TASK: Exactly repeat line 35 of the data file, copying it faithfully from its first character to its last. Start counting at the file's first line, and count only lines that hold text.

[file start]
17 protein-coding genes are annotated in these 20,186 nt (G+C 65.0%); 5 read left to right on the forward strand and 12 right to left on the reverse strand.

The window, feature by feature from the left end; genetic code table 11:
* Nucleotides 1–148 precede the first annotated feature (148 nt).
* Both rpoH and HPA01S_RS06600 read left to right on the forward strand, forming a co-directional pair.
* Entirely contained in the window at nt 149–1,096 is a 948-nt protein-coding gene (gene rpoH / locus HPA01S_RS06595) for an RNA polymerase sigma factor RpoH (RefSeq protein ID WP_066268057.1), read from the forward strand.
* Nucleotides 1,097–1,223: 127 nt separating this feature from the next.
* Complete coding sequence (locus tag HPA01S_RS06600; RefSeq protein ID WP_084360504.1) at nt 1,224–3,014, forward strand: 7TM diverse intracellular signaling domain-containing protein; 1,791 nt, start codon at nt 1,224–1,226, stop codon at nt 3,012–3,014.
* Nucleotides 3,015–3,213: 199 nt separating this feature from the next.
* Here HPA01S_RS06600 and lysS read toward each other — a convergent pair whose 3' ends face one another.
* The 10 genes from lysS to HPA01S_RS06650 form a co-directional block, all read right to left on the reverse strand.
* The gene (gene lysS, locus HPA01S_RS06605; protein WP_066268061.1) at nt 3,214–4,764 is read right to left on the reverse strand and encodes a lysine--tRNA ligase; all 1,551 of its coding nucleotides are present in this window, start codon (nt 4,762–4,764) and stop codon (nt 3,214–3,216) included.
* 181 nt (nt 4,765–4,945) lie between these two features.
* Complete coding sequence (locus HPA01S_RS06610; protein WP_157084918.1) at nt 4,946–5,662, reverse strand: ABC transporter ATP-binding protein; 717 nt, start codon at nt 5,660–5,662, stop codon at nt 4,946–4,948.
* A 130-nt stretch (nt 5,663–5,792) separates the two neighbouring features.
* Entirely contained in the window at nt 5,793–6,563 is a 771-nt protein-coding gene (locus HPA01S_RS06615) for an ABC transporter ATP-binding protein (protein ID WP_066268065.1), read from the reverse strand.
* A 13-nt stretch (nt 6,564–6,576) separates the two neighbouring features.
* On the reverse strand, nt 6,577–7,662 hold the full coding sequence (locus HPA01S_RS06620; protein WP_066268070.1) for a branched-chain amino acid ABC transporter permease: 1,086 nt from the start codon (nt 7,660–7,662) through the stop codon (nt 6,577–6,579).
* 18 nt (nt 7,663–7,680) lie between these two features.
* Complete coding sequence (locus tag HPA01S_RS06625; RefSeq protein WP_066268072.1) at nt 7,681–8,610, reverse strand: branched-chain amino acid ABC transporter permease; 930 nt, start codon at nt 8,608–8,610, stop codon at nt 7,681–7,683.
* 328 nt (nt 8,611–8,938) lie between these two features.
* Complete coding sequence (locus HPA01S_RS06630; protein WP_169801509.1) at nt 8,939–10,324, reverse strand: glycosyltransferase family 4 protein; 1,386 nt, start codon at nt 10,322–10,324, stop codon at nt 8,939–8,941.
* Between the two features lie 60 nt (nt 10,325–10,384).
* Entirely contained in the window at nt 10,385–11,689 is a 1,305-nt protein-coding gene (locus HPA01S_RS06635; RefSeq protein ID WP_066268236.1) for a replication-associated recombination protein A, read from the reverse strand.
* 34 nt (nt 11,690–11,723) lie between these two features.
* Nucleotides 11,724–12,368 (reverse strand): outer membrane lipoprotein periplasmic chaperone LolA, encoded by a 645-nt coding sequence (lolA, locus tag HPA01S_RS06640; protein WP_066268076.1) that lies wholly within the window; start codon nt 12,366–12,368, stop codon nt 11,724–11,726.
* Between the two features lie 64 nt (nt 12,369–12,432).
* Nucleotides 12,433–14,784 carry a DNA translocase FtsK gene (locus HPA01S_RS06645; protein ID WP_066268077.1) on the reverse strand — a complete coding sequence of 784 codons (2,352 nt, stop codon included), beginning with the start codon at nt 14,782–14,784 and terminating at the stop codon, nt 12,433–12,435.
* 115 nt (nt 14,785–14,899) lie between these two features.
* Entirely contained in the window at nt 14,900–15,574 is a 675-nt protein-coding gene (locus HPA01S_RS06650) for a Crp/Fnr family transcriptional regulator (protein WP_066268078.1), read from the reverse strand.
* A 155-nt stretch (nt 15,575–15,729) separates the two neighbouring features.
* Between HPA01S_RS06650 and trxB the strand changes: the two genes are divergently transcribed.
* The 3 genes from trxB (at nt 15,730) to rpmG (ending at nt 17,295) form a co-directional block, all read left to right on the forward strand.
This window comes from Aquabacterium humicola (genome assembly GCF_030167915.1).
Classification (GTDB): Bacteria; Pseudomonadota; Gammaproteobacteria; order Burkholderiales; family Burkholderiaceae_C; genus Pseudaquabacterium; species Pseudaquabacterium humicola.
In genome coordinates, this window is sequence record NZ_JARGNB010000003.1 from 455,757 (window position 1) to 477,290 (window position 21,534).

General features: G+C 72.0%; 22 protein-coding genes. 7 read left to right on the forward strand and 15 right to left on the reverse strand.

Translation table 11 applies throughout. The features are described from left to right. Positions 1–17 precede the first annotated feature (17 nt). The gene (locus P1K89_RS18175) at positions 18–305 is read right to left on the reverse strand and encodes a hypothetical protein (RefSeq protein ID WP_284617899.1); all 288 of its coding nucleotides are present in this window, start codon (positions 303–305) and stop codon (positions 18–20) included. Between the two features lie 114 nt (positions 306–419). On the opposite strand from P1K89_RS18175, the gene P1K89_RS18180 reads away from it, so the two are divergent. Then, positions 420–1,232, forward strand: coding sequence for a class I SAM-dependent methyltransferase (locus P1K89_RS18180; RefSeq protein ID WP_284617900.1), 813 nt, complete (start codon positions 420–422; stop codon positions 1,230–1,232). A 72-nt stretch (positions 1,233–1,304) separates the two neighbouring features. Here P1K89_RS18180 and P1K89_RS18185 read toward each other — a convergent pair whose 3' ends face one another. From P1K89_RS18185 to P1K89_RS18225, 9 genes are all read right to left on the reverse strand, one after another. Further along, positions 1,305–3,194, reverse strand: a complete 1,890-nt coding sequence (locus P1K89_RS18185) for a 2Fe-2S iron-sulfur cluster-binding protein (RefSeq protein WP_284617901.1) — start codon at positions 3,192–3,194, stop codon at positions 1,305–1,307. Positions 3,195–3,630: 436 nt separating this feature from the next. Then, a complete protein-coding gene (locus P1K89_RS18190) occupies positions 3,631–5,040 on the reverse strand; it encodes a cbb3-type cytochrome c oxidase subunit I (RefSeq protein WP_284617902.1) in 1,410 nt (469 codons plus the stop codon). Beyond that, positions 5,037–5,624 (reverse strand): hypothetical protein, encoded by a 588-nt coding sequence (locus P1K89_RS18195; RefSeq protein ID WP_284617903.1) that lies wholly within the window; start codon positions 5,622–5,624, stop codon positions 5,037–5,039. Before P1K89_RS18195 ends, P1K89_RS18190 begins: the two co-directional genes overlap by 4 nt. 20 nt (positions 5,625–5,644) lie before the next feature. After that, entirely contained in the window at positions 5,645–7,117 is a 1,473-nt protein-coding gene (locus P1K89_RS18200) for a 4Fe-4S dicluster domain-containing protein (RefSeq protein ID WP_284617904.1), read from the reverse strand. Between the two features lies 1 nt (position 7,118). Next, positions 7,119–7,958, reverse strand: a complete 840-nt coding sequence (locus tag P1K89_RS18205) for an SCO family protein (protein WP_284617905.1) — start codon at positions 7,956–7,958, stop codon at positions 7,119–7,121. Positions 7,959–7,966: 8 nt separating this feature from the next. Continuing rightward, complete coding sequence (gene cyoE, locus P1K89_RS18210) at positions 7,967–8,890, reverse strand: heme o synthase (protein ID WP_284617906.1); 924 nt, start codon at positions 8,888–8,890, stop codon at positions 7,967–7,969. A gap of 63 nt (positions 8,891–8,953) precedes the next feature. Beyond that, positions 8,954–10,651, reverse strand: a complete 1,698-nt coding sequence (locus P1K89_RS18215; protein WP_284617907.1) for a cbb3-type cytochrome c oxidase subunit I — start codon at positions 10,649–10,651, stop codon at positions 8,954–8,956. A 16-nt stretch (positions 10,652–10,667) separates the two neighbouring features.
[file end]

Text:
In genome coordinates, this window is sequence record NZ_JARGNB010000003.1 from 455,757 (window position 1) to 477,290 (window position 21,534).